So maybe this isn't a 'new rule' that breaks the 'old rule' but rather a 'rule within a rule'.

IMHO, the 4 weeks is not a rule, simply a guideline for new brewers whose process is likely far less than ideal. If your sins were minor, then you should have a good beer at 4 weeks. If your process was solid, you can have a nice beer much quicker than that.


By far less than an ideal process, do you mean not boiling the full amount of water, not having a secondary fermenter, and brewing adjunct-heavy recipes? Or did you have something else in mind?

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Personally I never secondary unless my brew is of such a high gravity that it will need more than 3 weeks on the trub. So far I have never made one that high of gravity and my last one was 1.082.

I think if you use a lot of adjuncts you would possibly need more time in the bottle. Or if you were Jim Croche.

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smgarrett wrote:

KZ wrote:

Joechianti wrote:

So maybe this isn't a 'new rule' that breaks the 'old rule' but rather a 'rule within a rule'.

IMHO, the 4 weeks is not a rule, simply a guideline for new brewers whose process is likely far less than ideal. If your sins were minor, then you should have a good beer at 4 weeks. If your process was solid, you can have a nice beer much quicker than that.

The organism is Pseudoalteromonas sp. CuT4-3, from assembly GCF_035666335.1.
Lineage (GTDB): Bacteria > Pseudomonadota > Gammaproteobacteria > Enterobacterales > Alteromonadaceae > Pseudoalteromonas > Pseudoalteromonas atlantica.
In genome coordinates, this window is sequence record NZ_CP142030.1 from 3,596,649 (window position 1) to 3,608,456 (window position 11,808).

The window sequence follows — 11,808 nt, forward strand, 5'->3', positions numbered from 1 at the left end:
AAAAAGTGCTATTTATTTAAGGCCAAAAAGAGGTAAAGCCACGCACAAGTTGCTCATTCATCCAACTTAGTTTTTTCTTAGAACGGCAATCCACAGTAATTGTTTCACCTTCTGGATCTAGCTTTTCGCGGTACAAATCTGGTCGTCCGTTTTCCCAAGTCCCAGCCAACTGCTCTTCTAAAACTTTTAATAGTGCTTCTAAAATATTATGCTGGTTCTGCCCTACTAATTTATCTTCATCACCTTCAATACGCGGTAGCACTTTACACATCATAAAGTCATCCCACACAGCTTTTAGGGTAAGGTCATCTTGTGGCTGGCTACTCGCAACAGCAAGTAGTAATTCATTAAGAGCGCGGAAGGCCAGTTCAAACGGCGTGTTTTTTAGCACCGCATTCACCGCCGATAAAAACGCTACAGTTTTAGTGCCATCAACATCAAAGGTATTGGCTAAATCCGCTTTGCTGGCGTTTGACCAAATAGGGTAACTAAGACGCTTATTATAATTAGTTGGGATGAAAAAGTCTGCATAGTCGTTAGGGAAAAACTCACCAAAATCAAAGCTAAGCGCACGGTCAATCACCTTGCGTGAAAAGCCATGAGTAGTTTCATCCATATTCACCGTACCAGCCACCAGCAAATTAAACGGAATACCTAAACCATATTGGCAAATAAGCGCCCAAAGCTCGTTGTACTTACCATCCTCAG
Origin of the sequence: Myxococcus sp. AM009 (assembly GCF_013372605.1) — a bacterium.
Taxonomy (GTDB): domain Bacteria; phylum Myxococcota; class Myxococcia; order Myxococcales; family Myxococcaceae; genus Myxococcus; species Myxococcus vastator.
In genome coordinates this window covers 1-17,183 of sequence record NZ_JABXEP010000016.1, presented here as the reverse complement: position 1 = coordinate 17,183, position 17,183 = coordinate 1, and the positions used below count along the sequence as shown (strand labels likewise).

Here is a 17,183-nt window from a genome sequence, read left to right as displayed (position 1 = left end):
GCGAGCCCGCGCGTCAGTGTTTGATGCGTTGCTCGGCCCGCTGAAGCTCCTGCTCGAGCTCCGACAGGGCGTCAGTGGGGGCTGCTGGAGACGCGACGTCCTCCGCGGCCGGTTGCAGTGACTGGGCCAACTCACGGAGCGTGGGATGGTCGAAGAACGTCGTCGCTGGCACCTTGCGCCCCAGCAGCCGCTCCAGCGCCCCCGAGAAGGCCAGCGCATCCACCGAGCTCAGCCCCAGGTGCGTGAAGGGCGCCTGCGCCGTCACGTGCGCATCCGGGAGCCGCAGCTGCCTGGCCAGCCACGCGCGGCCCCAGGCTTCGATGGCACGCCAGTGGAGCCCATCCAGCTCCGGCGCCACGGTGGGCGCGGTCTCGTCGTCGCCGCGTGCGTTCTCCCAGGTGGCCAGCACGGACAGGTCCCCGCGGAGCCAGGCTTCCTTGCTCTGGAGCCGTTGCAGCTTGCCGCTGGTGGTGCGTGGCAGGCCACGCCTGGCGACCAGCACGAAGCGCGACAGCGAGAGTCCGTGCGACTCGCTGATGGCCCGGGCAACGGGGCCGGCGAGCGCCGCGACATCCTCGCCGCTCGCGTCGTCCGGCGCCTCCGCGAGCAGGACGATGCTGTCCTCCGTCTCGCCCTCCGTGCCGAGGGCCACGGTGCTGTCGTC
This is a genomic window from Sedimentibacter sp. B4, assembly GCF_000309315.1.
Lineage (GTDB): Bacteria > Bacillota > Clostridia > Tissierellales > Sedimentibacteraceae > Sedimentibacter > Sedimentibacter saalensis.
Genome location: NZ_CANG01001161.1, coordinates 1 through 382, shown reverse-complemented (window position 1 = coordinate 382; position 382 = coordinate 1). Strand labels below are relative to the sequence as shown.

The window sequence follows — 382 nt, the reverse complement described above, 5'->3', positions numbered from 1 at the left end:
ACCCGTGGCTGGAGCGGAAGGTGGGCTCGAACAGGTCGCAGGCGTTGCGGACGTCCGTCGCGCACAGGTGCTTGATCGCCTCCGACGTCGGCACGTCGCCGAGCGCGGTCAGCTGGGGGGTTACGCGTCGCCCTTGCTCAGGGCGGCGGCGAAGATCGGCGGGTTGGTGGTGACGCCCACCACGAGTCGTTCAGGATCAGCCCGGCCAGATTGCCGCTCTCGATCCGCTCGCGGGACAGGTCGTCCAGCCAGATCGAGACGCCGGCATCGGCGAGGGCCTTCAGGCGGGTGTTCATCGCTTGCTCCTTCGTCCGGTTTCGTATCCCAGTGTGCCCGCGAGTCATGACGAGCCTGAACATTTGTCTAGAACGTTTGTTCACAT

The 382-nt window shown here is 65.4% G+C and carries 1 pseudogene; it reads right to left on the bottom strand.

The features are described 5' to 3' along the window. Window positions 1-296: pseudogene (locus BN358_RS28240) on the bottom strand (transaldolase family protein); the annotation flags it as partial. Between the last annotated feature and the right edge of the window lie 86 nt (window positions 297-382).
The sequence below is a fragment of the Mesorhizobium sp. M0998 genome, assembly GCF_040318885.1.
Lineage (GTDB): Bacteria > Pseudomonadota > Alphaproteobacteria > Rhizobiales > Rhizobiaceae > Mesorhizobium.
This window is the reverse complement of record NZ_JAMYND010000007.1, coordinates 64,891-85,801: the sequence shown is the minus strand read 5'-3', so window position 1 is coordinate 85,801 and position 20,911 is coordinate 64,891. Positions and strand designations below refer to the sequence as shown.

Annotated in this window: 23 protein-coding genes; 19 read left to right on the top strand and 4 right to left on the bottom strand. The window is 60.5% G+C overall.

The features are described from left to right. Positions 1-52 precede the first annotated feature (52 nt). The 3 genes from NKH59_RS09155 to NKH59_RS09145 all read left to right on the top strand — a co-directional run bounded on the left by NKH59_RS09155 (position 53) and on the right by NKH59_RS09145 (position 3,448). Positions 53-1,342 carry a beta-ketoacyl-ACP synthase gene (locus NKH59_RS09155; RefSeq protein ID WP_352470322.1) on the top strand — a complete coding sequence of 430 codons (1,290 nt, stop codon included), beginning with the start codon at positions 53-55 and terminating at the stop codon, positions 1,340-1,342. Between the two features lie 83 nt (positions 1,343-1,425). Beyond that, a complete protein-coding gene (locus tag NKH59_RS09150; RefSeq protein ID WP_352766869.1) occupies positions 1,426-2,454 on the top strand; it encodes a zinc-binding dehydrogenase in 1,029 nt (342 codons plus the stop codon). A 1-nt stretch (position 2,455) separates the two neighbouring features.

By far less than an ideal process, do you mean not boiling the full amount of water, not having a secondary fermenter, and brewing adjunct-heavy recipes? Or did you have something else in mind?

I'm not referring to anything specific but a couple of things would be a high adjunct:malt ratio, high fermentation temps, under pitching the yeast, etc. And I'm with gymrat - even with high OG lagers I've never used a secondary.

Cheers!

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KZ wrote:

smgarrett wrote:

KZ wrote:

Joechianti wrote:

So maybe this isn't a 'new rule' that breaks the 'old rule' but rather a 'rule within a rule'.

IMHO, the 4 weeks is not a rule, simply a guideline for new brewers whose process is likely far less than ideal. If your sins were minor, then you should have a good beer at 4 weeks. If your process was solid, you can have a nice beer much quicker than that.